It’s a big day for quantum physics. Two teams of researchers have published papers in Nature detailing how they were able to create unprecedented quantum simulators consisting of over 50 qubits. This means that these experimental quantum computers are on the cusp of being able to model physics that is too complex even for the most powerful conventional supercomputers.
Quantum simulators are a special type of quantum computer that uses qubits to simulate complex interactions between particles. Qubits are the informational medium of quantum computers, analogous to a bit in an ordinary computer. Yet rather than existing as a 1 or 0, as is the case in a conventional bit, a qubit can exist in some superposition of both of these states at the same time.
Prior to this breakthrough, leading research was only able to create quantum simulators consisting of a few dozen qubits. In the case of the University of Maryland and National Institute of Standards and Technology team, who were behind one of the two new papers, the researchers were able to create a quantum simulator with 53 qubits.
These qubits are made from ytterbium ions and are strung together in rows like pearls on a laser necklace. In the quantum simulator, lasers are used to manipulate the qubits in a vacuum chamber to simulate quantum interactions between the particles—in this case, quantum magnetism.
For the Maryland experiment, each of the qubits was a laser cooled ytterbium ion. Each ion had the same electrical charge, so they repelled one another when placed in close proximity. The system created by Monroe and his colleagues used an electric field to force the repelled ions into neat rows.
At this point, lasers are used to manipulate all the ytterbium qubits into the same initial state. Then another set of lasers is used to manipulate the qubits so that they act like atomic magnets, where each ion has a north and south pole. The qubits either orient themselves with their neighboring ions to form a ferromagnet, where their magnetic fields are aligned, or at random. By changing the strength of the laser beams that are manipulating the qubits, the researchers are able to program them to a desired state (in terms of magnetic alignment).
According to Zhexuan Gong, a physicist at the University of Maryland, the 53 qubits can be used to simulate over a quadrillion different magnetic configurations of the qubits, a number that doubles with each additional qubit added to the array. As these types of quantum simulators keep adding more qubits into the mix, they will be able to simulate ever more complex atomic interactions that are far beyond the capabilities of conventional supercomputers and usher in a new era of physics research.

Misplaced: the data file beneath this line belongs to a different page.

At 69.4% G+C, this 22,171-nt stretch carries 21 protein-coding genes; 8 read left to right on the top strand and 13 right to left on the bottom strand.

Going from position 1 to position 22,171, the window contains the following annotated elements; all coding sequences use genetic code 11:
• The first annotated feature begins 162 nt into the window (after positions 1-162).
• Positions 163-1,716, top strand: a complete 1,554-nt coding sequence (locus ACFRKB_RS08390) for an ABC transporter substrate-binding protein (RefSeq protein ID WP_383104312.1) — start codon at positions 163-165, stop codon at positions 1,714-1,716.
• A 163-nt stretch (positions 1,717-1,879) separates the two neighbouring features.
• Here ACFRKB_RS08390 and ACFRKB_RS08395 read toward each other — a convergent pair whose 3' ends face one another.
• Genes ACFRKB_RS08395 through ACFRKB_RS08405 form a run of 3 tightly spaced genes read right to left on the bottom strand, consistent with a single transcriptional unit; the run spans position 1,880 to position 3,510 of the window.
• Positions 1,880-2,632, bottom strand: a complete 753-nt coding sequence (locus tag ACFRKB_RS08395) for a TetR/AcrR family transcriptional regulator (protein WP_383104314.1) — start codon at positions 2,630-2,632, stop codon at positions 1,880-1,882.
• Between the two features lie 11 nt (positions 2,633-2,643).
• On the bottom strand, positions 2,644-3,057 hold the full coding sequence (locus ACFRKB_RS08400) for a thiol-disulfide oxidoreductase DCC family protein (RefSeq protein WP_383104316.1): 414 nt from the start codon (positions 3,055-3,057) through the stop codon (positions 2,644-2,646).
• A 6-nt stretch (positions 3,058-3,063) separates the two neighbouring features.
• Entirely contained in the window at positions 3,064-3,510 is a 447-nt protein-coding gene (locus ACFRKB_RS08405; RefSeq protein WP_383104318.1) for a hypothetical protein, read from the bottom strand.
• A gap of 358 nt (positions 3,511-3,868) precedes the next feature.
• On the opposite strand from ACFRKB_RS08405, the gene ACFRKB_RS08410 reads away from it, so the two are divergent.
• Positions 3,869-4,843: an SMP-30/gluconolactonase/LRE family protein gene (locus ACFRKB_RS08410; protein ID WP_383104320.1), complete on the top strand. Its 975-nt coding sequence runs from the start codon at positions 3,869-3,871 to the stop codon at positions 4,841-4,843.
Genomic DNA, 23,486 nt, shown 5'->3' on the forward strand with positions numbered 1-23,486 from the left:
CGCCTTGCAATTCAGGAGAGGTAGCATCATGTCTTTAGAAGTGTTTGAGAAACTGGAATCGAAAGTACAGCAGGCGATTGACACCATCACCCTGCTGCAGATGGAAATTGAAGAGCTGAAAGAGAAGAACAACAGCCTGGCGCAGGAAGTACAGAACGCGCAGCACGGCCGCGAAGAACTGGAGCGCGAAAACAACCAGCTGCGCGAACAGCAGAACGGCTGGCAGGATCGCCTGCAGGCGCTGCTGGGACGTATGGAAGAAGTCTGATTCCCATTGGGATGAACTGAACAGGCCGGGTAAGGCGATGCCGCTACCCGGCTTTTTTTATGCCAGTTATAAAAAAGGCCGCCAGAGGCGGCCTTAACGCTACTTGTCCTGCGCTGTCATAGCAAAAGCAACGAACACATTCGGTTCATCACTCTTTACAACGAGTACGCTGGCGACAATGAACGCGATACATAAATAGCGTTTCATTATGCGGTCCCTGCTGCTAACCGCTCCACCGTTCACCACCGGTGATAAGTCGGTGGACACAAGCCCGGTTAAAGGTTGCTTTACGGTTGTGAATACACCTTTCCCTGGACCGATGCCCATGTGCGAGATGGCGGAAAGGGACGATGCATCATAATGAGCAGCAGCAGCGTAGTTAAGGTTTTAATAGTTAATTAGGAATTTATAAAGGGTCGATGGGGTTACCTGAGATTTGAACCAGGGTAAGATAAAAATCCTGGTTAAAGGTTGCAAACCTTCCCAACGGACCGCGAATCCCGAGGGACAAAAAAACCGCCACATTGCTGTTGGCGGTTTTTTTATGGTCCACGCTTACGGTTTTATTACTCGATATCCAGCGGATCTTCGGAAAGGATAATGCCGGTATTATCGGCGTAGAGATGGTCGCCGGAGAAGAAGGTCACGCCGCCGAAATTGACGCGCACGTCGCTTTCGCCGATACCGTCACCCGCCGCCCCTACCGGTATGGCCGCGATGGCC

Fortunately the Maryland team isn’t the only group working on the problem of precise qubit control. Another team from Harvard and Maryland also released a paper today in which it demonstrated a quantum simulator using 51 qubits. The experiment was very similar to the Maryland quantum simulator, but instead of ytterbium ions, the Harvard researchers used non-charged rubidium atoms as their qubits. The difference here is that the charged ytterbium atoms can be sustained in the Maryland system for several hours, whereas the Harvard system can sustain their rubidium qubits for a few seconds.
The important thing, according to Monroe, is that both quantum simulators were able to manipulate the states of over 50 individual qubits using lasers. This degree of control is unprecedented and a crucial development on the road to building large-scale quantum computers. Monroe cited improvements in optical technologies as the reason the teams were able to exert this much control.
“Companies like D-Wave claim to be producing two thousand qubits on a chip,” Monroe said, referring to D-Wave Systems, a Canadian company that sells quantum computers. “The problem is that those qubits don’t behave very well and they’re not being controlled at the level of the individual qubit.”
“That’s why we’re excited about our technologies, because they’re much more flexible and reconfigurable than any solid state quantum computing technologies,” Monroe added. “These two experiments at Maryland and Harvard are the largest simulators with control of individual qubits.”
Indeed, Monroe said these quantum simulators may already have surpassed the modeling abilities of conventional computers.
“We don’t know how to calculate what we measured with 53 qubits [using a conventional computer],” Christopher Monroe, a professor of physics at the University of Maryland, told me on the phone.
Still, Monroe said he tries to “steer away from the term ‘quantum supremacy’,” or the point when quantum computers are able to perform calculations beyond the capabilities of any conventional supercomputer.
“It's very hard to prove that anything we do in these simulations is indeed hard,” Monroe said. “So saying something is supreme is pretty strong, but 53 qubits is indeed a milestone.”
Looking to the future, Monroe hopes that the laser configurations specially made for these experimental quantum simulators can be industrially engineered so they are more readily available for large quantum computers.
“We’re very bullish on the idea the same physics in the simulator will turn into a quantum computer,” Monroe told me. “Sooner or later these companies are going to engineer optics, and when that happens—watch out. Then they’ll really be able to start scaling and make big quantum systems.”